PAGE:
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Improving the safety of batteries for use in electric vehicles

Libris 1 Libris 2

The UK has ambitious plans to be the fastest nation in the G7 to decarbonise cars and vans, announcing in its Transitioning to zero emission cars and vans: 2035 delivery plan that all new petrol and diesel vehicles will be phased out by 2030.

To support this, the automotive industry is electrifying at pace and investing hundreds of millions of pounds in developing and building electric vehicles.

The battery technology required to power these vehicles needs to be safe and that's where HSE Bespoke Research and Consultancy is playing a pivotal role.

How is HSE helping?

Electrically-powered vehicles and battery storage installations thankfully have a good safety record in the UK, but engineers and academics involved in battery design are taking no chances.

Lithium-ion battery cells have the potential to catch fire aggressively, and with consumers demanding that batteries give them further range and faster charging, there is an urgent need to develop an understanding of how such "thermal runaway" (TR) events may be triggered, suppressed and contained. The use of improved prevention materials, methods and mechanisms and a focus on identifying and detecting all early signs of risks, will ensure that fires can be prevented, or if necessary isolated and suppressed before they spread.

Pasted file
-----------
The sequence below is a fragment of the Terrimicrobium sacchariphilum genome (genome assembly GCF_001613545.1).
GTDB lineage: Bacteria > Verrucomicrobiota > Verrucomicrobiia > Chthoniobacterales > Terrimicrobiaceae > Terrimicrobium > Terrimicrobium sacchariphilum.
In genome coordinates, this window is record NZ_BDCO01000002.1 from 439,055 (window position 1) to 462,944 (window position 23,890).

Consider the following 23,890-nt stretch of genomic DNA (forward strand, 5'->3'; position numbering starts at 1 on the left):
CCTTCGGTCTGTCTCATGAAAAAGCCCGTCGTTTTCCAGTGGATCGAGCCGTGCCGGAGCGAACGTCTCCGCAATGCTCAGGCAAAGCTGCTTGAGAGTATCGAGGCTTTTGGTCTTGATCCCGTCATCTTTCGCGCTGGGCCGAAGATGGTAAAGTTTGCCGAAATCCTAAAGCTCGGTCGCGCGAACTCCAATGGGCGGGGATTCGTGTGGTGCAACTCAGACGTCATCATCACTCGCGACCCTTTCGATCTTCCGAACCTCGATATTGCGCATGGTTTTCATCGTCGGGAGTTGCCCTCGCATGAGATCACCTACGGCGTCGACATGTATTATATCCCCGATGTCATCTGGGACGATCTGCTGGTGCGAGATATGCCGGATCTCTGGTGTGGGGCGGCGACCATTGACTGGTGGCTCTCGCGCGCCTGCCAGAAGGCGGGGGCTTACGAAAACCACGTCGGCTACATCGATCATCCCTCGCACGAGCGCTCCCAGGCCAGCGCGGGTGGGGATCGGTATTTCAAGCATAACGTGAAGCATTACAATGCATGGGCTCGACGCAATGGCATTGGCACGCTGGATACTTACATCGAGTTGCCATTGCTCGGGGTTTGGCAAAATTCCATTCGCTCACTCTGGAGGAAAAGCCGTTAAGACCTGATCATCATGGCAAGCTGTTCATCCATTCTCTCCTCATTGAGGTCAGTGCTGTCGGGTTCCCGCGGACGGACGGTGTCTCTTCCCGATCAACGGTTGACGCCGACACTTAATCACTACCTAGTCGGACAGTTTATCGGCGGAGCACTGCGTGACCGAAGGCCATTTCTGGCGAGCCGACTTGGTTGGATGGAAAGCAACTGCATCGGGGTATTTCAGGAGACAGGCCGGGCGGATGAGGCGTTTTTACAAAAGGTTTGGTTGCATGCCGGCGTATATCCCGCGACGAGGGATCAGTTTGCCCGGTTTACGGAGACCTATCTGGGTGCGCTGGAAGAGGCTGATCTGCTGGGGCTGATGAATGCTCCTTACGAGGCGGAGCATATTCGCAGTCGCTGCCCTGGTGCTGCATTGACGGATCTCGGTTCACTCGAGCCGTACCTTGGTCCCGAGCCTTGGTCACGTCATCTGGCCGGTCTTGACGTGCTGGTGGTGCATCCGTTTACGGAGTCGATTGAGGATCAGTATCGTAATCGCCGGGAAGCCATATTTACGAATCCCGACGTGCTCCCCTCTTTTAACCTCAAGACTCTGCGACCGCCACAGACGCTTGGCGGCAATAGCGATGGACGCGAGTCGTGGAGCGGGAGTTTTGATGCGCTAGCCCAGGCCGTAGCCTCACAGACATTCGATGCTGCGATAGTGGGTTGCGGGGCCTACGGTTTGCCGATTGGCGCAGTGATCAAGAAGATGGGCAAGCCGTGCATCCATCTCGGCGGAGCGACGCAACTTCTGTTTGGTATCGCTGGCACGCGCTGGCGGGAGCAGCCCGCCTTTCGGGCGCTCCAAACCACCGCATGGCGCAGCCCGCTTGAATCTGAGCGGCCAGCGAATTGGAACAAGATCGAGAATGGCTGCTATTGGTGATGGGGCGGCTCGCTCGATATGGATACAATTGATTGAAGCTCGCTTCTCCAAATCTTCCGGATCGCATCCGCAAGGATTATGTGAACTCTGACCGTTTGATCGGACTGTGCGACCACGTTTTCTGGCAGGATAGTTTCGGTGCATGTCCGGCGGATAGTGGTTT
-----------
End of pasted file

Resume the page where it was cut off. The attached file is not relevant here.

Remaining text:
Scientists at HSE's Science and Research Centre, in a consortium with JLR, Denchi Power, 3M, Potenza, Lifeline, Tri-Wall and the University of Warwick, have been working as part of project LIBRIS, a Faraday Battery Challenge project, funded by UKRI, set up to support important research to improve the safety of batteries for use in electric vehicles and as stationary power sources.

What do we want to find out?

Project LIBRIS seeks to improve understanding of the range of potential causes of TR in individual battery cells and through scaling up tests and scientific understanding, develop better computational models for assessing the spread of TR within battery packs. The team will use real vehicle and stationary lithium-Ion battery designs and applications to model theoretical work and will take forward the most effective innovations into newly designed packs which will be tested to make sure that the inventions actually work. The group will then use this experience to develop standard tests for assessing the effectiveness of any future battery fire prevention mechanisms, thus assisting the next generation of work on this vital issue.

The project will lead to better battery pack design and control software, better fire sensing equipment, more use of innovative flame-retardant materials and better packaging for batteries in transport and during storage. It will create business opportunities and investment in the UK, whilst also contributing to public safety.

Additionally, it will build UK public sector capability to influence future international safety standards and regulations, so that safety remains paramount, but is science-based and not used as an artificial excuse for trade barriers.

If you would like to know more about our battery safety capabilty or how HSE Bespoke Research and Consultancy could help with the safe introduction of similar technologies, please contact Stuart Hawksworth -

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